He also criticised the failed model of the North, where finance and banks were given priority over people’s interests, and called for the South to collectively seek new pathways in which people are given the priority.

President Morales’ focus on getting the most out of resources resonated with the Pacific island leaders, whose countries are also resource-dependent.

Kiribati’s President Anote Tong spoke about how the region’s fishery resources were so exploited that it obtained only 5% of the revenues while the rest is taken by others.

Developed countries consume far more than their fair share of the world’s depleting resources.  There is need for fair allocation, and this is made more acute by the threat of climate change.

There is need to address the ownership of resources and to rationalise the rights and use over resources; and the South should form alliances to find solutions.

Advancing the same theme, Prime Minister Gordon Darcy Lilo of the Solomon Islands said the South was the source of raw materials used in the North, but developing countries do not have power over the prices and revenues they receive for their resources.

For example the South Pacific countries should get a fair share of revenues from tuna fish – but this requires a new world order which the South has to build.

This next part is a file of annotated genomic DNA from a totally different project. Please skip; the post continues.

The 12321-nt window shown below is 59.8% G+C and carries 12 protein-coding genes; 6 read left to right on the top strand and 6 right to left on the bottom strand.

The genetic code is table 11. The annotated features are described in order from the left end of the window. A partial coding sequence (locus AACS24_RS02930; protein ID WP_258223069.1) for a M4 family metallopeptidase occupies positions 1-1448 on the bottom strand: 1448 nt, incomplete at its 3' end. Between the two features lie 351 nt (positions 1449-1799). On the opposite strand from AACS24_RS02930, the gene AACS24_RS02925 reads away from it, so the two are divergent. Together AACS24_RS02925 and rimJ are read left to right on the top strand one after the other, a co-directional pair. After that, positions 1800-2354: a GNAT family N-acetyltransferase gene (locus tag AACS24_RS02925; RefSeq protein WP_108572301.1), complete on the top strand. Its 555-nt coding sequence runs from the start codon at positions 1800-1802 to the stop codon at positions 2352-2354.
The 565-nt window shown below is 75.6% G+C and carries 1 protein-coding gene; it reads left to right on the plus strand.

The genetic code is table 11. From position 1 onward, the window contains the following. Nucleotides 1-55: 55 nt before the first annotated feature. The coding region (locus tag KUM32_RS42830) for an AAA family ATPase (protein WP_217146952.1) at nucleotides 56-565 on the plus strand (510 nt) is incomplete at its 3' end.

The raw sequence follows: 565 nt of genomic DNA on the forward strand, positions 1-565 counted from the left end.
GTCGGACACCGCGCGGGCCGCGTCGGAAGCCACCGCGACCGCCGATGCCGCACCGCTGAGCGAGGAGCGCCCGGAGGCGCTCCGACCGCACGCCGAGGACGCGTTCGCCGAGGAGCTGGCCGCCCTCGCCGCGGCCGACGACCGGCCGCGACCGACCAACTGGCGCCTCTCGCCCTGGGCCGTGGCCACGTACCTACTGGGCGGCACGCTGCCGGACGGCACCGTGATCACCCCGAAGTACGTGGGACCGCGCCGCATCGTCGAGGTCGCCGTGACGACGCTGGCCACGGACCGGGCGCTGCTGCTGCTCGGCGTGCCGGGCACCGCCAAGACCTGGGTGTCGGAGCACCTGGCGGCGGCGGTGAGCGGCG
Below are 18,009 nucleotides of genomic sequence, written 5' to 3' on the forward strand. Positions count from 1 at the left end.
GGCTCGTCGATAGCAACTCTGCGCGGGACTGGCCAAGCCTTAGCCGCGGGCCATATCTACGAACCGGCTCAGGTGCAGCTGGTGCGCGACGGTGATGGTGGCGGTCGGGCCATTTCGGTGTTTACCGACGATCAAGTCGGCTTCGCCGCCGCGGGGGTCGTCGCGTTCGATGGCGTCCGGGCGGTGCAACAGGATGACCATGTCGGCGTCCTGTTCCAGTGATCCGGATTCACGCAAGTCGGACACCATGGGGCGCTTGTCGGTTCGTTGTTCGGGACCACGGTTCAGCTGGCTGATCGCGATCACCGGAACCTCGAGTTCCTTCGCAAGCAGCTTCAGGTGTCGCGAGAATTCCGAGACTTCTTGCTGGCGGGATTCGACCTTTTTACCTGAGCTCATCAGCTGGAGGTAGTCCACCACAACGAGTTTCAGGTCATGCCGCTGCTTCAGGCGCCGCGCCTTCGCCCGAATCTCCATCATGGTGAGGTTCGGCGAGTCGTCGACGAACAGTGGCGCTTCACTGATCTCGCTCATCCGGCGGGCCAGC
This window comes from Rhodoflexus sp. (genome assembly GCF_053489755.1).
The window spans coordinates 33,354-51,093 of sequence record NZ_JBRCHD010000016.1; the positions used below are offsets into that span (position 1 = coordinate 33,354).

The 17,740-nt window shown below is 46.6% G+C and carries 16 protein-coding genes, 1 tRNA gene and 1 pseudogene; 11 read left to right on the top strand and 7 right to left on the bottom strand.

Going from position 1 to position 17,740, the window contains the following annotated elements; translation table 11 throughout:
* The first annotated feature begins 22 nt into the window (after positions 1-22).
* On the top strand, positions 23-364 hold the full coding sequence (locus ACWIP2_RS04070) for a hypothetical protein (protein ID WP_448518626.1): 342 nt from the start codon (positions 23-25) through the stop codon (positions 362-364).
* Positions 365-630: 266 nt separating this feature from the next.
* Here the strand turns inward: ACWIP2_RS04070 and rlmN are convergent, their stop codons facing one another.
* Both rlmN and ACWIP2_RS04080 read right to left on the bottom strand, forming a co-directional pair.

Leonel Fernandez, until recently the President of the Dominican Republic, referring to Morales’ policies of regaining control over natural resources to fund social policies, said there has been a change from the old paradigm that the markets can regulate themselves.

Instead, an alternative model is developing in which social policies are in the centre and governments need to ensure there is a balance between the state and the market.

With the North in decline, South-South cooperation is now more important.  An example of the solidarity that can underlie this is the preferential terms of oil supply that former Venezuelan President Hugo Chavez gave to neighbouring countries that helped them cope with financial problems.

Fernandez also highlighted the role of speculators as a new element, causing high volatility of commodity prices, which is an issue that the South should collectively address.

The Prime Minister of Vanuatu, Moana Carcasses Kalosil, called for an even more fundamental change – that of lifestyles.  The Pacific islands are disappearing due to climate change.  The world cannot afford the growth of money, cars, and material things.  It is the way of life that needs to be addressed, and this requires the South to jointly fight for.

China’s special envoy to the Pacific Islands Li Qiangmin said South-South cooperation was different from North-South aid as the South-South relations are based on equity and mutual benefit.

With the decline in aid and rising financial instability, South countries have to rely more on themselves for growth, trade and investment.

The meeting concluded with the adoption of a formal document giving proposals on how to advance South-South cooperation.

But it was the free flow of ideas and reflections of the colourful political leaders, that made the lasting impressions.  Together with the paradise-island background of the meeting.

This Piece First Appeared on the Third World Network.

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4 Responses to “Brainstorming the World, in a Pacific Setting”